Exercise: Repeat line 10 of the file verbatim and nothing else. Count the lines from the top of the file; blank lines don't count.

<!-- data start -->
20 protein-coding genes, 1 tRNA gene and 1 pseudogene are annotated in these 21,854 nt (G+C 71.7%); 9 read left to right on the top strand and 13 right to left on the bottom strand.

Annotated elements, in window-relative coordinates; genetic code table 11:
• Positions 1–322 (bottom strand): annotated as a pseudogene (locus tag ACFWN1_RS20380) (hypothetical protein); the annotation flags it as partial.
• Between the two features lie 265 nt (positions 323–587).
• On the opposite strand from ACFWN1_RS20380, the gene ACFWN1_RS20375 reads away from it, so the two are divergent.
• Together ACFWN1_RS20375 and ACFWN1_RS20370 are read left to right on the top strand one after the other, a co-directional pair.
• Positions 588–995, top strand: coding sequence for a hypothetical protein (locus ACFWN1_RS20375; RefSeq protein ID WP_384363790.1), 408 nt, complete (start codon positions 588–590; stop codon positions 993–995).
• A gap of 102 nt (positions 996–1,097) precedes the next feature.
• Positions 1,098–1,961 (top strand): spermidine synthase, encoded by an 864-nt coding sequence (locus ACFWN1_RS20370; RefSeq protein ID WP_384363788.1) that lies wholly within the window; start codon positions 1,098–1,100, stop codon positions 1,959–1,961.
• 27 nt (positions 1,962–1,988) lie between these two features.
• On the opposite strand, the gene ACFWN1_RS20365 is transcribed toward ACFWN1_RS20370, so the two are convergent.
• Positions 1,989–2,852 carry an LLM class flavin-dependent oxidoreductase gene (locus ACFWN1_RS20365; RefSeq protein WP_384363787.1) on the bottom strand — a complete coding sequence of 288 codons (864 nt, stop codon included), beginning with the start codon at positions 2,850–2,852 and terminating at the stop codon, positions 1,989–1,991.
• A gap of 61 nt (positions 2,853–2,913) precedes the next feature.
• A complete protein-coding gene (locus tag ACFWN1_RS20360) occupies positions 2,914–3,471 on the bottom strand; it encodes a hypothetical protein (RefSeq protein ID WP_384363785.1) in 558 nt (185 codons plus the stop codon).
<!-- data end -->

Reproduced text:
• 27 nt (positions 1,962–1,988) lie between these two features.